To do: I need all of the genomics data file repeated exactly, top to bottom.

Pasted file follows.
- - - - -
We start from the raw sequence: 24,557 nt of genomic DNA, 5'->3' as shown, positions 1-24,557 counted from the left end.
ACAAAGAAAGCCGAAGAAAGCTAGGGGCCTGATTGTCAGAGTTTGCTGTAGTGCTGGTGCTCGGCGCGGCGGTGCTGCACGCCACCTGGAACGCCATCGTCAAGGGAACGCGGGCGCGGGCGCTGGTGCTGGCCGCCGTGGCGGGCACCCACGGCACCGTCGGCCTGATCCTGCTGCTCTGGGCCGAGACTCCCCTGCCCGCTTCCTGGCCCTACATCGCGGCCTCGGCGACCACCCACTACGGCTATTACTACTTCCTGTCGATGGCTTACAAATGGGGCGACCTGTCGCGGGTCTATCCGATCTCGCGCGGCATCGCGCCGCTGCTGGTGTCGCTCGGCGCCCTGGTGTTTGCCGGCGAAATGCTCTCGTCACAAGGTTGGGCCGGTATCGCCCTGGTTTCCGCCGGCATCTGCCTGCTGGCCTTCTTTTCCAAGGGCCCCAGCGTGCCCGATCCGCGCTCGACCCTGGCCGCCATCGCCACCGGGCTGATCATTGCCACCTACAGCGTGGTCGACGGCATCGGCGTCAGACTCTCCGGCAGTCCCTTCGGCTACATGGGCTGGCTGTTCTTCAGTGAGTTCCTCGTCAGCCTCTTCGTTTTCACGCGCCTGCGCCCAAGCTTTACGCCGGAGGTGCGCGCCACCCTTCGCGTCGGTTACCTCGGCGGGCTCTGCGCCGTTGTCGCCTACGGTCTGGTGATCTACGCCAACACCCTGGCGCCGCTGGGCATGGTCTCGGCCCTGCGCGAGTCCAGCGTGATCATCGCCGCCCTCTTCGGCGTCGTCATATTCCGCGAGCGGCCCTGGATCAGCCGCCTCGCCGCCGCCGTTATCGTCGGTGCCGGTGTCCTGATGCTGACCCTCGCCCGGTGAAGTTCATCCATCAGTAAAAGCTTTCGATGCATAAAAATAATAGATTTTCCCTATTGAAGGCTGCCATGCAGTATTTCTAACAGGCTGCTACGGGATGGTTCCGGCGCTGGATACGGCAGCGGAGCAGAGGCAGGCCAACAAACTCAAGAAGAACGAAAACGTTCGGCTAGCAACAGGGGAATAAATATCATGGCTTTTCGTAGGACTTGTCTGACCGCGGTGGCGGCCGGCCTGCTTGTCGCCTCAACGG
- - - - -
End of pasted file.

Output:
We start from the raw sequence: 24,557 nt of genomic DNA, 5'->3' as shown, positions 1-24,557 counted from the left end.
ACAAAGAAAGCCGAAGAAAGCTAGGGGCCTGATTGTCAGAGTTTGCTGTAGTGCTGGTGCTCGGCGCGGCGGTGCTGCACGCCACCTGGAACGCCATCGTCAAGGGAACGCGGGCGCGGGCGCTGGTGCTGGCCGCCGTGGCGGGCACCCACGGCACCGTCGGCCTGATCCTGCTGCTCTGGGCCGAGACTCCCCTGCCCGCTTCCTGGCCCTACATCGCGGCCTCGGCGACCACCCACTACGGCTATTACTACTTCCTGTCGATGGCTTACAAATGGGGCGACCTGTCGCGGGTCTATCCGATCTCGCGCGGCATCGCGCCGCTGCTGGTGTCGCTCGGCGCCCTGGTGTTTGCCGGCGAAATGCTCTCGTCACAAGGTTGGGCCGGTATCGCCCTGGTTTCCGCCGGCATCTGCCTGCTGGCCTTCTTTTCCAAGGGCCCCAGCGTGCCCGATCCGCGCTCGACCCTGGCCGCCATCGCCACCGGGCTGATCATTGCCACCTACAGCGTGGTCGACGGCATCGGCGTCAGACTCTCCGGCAGTCCCTTCGGCTACATGGGCTGGCTGTTCTTCAGTGAGTTCCTCGTCAGCCTCTTCGTTTTCACGCGCCTGCGCCCAAGCTTTACGCCGGAGGTGCGCGCCACCCTTCGCGTCGGTTACCTCGGCGGGCTCTGCGCCGTTGTCGCCTACGGTCTGGTGATCTACGCCAACACCCTGGCGCCGCTGGGCATGGTCTCGGCCCTGCGCGAGTCCAGCGTGATCATCGCCGCCCTCTTCGGCGTCGTCATATTCCGCGAGCGGCCCTGGATCAGCCGCCTCGCCGCCGCCGTTATCGTCGGTGCCGGTGTCCTGATGCTGACCCTCGCCCGGTGAAGTTCATCCATCAGTAAAAGCTTTCGATGCATAAAAATAATAGATTTTCCCTATTGAAGGCTGCCATGCAGTATTTCTAACAGGCTGCTACGGGATGGTTCCGGCGCTGGATACGGCAGCGGAGCAGAGGCAGGCCAACAAACTCAAGAAGAACGAAAACGTTCGGCTAGCAACAGGGGAATAAATATCATGGCTTTTCGTAGGACTTGTCTGACCGCGGTGGCGGCCGGCCTGCTTGTCGCCTCAACGG